Hospitals underrate malicious intent in data breaches
■ Experts say there are also lessons about data security for physician practices in the HIMSS study findings.
By Pamela Lewis Dolan — Posted May 26, 2008
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Hospitals generally are well aware of what they have to do under the Health Insurance Portability and Accountability Act to ensure the security of patient data. They are also aware that their own employees might be the ones who breach that security.
However, hospitals generally underestimate the malicious intent and the financial damage involved in data breaches and are unaware they're being targeted by perpetrators wishing to commit identity theft or medical fraud.
That is the conclusion of a recent report by the Health Information and Management Systems Society. The report was based on responses to a January telephone survey from 263 hospital executives responsible for patient data.
"I think ... hospitals, they may stick their heads in the sand, and they don't want to acknowledge that people want to access people's data for personal gain," said Brian Lapidus, chief operating officer of Kroll Fraud Solutions. Kroll, which sells data protection and identity theft response solutions, commissioned the study by HIMSS.
The report did not look into breaches at physician practices. But some experts say physicians also underestimate their chances of being targeted.
Mike Spinney, spokesman for Ponemon Institute, a Traverse City, Mich.-based think tank that researches privacy and data security issues, said while breaches are commonly discovered at hospitals and large medical groups, too often physician practices adopt a mentality that they are too small to be targeted.
"If I were a data thief, would I want to try and hack into the network of a company that had the resources to invest in the state of the art security? I think it will be easier to get into that smaller practice, and I only need a handful of credit profiles to make it profitable to me. I have lowered my risk," Spinney said.
The report noted high awareness of HIPAA -- an average score of 6.53 on a 7-point self-ranking scale. It also noted that half of respondents identified employee access to unauthorized information as their primary concern regarding data security.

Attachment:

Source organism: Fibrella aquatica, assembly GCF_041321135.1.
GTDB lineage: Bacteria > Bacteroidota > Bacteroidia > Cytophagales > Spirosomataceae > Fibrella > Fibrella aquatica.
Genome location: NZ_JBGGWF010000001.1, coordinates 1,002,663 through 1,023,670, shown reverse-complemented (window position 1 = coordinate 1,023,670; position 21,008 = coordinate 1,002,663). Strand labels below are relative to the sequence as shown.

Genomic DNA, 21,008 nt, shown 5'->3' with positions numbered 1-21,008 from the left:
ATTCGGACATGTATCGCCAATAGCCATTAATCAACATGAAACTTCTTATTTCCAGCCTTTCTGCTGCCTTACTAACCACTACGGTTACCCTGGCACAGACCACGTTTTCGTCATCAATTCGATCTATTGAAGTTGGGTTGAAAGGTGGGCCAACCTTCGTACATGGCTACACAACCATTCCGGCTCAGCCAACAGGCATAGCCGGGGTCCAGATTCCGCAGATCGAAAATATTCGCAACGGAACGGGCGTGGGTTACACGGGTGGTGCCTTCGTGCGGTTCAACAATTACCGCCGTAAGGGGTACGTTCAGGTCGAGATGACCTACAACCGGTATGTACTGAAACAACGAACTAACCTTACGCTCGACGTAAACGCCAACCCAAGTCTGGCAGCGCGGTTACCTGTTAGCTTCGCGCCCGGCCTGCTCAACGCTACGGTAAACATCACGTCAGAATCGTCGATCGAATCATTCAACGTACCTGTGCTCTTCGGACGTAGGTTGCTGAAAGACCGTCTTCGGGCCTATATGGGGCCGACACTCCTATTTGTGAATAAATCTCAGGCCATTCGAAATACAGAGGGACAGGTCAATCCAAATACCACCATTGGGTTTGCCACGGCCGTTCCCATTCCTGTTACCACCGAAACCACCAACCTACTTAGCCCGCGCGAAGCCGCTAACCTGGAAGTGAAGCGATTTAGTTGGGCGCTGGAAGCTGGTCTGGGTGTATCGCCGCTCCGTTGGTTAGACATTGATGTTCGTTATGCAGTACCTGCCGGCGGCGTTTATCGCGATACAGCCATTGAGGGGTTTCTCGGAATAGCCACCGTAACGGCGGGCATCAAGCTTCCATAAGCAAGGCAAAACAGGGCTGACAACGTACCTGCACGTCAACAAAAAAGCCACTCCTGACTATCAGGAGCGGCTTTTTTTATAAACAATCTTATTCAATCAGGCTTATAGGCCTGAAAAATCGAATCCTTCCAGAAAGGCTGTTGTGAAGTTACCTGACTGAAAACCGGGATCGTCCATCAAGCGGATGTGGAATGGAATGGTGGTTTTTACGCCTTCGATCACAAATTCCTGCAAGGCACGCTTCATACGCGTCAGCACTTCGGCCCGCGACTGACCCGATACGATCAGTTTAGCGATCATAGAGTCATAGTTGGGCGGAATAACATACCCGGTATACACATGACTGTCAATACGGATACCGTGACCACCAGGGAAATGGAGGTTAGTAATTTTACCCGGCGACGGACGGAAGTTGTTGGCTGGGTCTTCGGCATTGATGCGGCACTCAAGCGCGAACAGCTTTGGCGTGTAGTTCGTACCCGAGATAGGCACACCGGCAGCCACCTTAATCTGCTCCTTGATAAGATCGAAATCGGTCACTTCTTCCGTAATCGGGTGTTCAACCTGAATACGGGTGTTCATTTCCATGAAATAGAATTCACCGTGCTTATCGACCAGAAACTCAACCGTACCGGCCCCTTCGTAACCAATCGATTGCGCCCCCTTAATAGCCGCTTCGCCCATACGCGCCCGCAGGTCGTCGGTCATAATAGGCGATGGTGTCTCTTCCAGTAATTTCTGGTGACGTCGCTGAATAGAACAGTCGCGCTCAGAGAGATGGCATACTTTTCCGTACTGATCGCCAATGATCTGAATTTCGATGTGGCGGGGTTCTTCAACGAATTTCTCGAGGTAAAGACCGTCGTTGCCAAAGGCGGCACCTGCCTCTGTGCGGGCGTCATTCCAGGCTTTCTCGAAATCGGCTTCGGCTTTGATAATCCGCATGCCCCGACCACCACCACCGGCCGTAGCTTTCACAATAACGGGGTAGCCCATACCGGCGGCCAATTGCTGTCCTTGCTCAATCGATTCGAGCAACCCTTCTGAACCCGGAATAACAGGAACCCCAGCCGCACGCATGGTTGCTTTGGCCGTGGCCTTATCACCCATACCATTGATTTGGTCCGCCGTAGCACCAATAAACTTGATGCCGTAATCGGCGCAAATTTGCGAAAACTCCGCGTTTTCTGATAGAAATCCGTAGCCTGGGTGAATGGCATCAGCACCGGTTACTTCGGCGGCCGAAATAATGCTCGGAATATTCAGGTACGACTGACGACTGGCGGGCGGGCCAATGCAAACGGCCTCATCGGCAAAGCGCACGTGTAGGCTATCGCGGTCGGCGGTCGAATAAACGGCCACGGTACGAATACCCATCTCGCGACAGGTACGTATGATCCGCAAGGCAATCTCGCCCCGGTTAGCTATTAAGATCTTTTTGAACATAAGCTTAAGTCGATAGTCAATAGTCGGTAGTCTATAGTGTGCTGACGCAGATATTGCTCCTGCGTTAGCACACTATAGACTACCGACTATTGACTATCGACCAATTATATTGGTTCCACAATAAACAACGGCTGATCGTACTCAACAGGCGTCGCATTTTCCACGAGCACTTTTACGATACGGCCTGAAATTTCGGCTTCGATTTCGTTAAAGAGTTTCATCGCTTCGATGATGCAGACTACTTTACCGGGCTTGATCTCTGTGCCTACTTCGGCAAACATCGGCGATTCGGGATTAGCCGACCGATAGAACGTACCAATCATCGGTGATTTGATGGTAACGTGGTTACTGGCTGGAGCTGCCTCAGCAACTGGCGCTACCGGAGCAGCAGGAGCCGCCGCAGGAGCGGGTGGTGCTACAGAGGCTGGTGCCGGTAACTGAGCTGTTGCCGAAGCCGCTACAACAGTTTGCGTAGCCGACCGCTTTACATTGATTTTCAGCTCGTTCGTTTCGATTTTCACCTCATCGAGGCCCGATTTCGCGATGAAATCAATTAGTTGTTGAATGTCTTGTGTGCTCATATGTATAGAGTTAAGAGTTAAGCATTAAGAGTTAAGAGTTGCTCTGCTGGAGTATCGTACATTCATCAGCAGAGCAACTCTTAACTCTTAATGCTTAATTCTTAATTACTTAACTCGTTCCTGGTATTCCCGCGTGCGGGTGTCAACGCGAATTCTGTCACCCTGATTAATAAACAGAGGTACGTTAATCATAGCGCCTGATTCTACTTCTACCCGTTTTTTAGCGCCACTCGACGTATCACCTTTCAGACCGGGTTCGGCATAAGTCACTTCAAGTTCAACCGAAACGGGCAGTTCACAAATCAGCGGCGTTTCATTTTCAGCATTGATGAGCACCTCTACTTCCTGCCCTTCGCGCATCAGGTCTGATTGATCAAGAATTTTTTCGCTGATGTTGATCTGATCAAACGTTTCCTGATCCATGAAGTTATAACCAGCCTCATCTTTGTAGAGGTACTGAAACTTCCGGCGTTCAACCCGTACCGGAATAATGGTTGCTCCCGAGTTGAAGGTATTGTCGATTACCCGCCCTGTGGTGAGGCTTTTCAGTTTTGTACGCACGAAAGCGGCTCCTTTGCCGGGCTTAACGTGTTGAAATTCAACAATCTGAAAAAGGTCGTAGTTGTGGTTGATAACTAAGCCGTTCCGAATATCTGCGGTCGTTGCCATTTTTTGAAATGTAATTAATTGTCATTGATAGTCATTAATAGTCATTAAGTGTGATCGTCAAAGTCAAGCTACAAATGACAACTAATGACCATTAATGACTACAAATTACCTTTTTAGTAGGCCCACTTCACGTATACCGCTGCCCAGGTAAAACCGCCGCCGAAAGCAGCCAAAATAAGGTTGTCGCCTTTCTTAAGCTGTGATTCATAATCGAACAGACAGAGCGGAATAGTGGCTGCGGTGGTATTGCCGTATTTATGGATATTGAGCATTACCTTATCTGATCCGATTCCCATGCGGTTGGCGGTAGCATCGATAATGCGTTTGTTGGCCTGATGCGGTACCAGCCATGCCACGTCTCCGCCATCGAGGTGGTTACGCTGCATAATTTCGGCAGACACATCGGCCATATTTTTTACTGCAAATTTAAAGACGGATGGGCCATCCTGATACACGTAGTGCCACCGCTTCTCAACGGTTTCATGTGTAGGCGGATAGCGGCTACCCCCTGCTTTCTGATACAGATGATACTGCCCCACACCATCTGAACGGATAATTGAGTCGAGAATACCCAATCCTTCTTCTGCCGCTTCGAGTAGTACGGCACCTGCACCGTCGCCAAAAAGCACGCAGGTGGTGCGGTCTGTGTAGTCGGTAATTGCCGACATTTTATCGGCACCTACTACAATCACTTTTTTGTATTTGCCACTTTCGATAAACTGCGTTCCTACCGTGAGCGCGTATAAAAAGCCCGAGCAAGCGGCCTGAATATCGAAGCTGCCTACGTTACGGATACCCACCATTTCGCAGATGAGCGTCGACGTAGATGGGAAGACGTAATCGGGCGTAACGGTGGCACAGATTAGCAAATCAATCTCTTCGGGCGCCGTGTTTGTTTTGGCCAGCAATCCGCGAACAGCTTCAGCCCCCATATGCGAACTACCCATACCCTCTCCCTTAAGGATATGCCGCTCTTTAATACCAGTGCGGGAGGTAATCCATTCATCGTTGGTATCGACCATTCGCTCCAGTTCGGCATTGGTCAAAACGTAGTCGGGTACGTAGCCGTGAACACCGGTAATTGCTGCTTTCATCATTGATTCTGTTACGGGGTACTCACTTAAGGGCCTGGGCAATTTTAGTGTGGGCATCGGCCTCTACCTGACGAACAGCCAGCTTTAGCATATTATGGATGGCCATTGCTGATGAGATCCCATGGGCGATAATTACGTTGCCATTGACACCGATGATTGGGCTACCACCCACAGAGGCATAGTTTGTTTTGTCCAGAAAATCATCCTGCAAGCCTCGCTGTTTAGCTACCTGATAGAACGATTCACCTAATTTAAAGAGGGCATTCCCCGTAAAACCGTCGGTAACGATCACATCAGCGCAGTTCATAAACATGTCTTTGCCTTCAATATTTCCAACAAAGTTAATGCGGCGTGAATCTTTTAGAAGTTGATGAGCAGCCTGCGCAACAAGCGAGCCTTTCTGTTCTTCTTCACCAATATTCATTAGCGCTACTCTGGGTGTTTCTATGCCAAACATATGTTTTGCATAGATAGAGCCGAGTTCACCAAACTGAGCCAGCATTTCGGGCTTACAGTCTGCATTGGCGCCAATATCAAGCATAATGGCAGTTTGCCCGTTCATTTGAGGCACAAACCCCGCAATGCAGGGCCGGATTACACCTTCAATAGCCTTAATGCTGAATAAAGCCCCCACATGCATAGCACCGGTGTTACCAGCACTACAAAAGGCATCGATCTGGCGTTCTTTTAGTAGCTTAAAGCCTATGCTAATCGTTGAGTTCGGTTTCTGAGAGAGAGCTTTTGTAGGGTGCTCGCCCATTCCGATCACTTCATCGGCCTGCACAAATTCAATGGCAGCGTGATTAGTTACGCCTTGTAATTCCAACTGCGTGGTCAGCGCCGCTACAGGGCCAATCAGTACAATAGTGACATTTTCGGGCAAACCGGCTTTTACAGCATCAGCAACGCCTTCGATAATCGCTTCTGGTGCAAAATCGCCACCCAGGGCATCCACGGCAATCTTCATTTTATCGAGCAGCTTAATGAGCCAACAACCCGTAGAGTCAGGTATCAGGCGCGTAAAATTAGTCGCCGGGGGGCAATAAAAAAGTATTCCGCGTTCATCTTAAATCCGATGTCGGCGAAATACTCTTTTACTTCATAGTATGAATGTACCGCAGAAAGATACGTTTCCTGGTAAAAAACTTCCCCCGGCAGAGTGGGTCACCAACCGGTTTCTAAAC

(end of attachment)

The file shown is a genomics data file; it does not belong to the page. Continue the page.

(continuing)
Of those respondents whose organization had an information breach, 80% said an employee was the perpetrator, while another 9% said a temporary or contract worker was responsible. In many cases, respondents commented that employees were "snooping" or somehow had accidentally gotten into an unauthorized file.
But the HIMSS report said the respondents showed they underestimated malicious intent to access data by how infrequently breaches associated with stolen laptops or computers, deliberate acts by unscrupulous employees, and outside hackers were a primary concern.
It also said respondents tended to react to breaches by firing or otherwise sanctioning employees, or providing employee education, or other reactive measures that didn't address the underlying security of data.
HIMSS set the cost for a breach at nearly $200 per record. But only 18% of organizations that have been breached believed there was a negative financial impact.
Medical records are considered the most valuable and content-rich data sources for fraud and profitability, the study said.
Researchers said health care facilities may be underestimating the scope of data breaches, and their cost, because many malicious acts of fraud go undetected.
"They haven't been predisposed to look for [malicious breaches]. That is a wake-up call," said Lisa A. Gallagher, senior director of privacy and security for HIMSS.
Security measures, such as encryption and password protections, in electronic systems that protect against malicious breaches are no different than security measures aimed at preventing snooping, said privacy consultant John Parmigiani. He chaired the committee that helped create the HIPAA Security Rule in 1998, and is now president of John C. Parmigiani & Associates, LLC, a privacy and management consulting firm based in Ellicott City, Md.
Beyond commonsense steps like encrypting data, using passwords and conducting regular audits, Lapidus said doctors can take these steps:
- Minimize data hoarding. Limit the amount of data downloading and copying and the storing of multiple copies of the same information.
- Maximize access management. Keep all information on a need-to-know basis. Sometimes in order to maximize information flow, physicians open up the databases to multiple people in the practice, thus placing the files at risk.
- Optimize employee education. While employees are trained to treat medical information, such as diagnosis, with secure means, they need to be coached to treat Social Security numbers and financial information in the same manner.
Experts say even though the financial impact of a malicious breach could be devastating in terms of restitution, there are indirect costs to consider as well, such as lost business due to a tarnished reputation.
"The prevention, whatever it costs, is a lot less than when the horse is already out of the barn," Parmigiani said.